The forum is free and easy to join.

You can add images, ask questions or share your expertise.

There are Links to other interesting garden related blogs and websites

The leading contributors are awarded a free copy of the Award winning interactive garden advice and pruning guide CD-ROM as a ‘thank you’ for generously providing their time and expertise.

The forum is monitored for spam and content.

If you want some interesting gardening ideas or advice then please feel free to join us.


Saving the Allotment

February 3, 2008

The allotment        Grow your own vegetables

Allotment holders’ bid to save plots from housing plan.

Allotment holders across Oxford defiantly said they would dig for victory in the battle to save their plots from the treat of new houses.

Planners have identified three allotment sites on which 400 homes could be built in a confidential list of potential sites if demand for housing continues to soar. These new housing plans will spell disaster for what little green space is still left in Oxford. At a time when growing your own food is seen as increasingly important for people’s health and the environment we need to be opening more land for allotments, not slapping housing on ones that already exists. With the ever increasing demand for new housing the battle lies between the need for housing, as against protecting our important green spaces. In 2000 the city council, which rents allotments directly to associations, agreed a standard lease agreement until 2021 – effectively meaning allotments are free from development for another 14 years.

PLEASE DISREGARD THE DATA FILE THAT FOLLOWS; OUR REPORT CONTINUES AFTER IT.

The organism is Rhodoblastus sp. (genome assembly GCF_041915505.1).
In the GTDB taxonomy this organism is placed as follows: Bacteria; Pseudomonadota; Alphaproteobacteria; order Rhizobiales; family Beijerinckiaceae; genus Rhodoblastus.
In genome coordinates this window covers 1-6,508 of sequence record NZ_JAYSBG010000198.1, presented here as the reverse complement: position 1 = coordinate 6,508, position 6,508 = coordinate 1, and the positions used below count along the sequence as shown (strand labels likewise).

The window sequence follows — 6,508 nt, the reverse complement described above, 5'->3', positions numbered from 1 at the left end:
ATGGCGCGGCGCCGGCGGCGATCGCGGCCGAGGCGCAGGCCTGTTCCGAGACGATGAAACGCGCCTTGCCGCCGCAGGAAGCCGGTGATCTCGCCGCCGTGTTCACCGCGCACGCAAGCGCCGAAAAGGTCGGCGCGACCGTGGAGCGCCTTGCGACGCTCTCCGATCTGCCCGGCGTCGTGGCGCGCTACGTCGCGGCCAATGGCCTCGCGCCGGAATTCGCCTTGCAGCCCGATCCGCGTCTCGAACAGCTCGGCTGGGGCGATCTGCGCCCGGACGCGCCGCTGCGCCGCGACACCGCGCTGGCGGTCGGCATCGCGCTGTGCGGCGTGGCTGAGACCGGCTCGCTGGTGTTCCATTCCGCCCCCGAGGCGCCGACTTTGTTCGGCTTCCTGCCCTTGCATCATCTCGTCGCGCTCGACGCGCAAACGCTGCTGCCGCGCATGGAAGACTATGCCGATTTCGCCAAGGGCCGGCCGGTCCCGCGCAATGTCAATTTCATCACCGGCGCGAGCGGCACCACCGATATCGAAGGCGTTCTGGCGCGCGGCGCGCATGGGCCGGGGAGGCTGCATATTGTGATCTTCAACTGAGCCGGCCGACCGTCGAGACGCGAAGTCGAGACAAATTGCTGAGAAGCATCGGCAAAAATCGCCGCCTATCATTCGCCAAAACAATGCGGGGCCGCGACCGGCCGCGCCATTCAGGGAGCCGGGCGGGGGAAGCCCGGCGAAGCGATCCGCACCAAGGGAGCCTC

Most of the 36 city council-owed plots are bound by long-term leases, meaning they are free from development until at least 2020.

Allotments are incredibly valuable spaces. In addition to growing your own tasty vegetables which saves on carbon miles as the vegetables are locally grown rather than grown abroad, they keep you fit, are educational and save you money.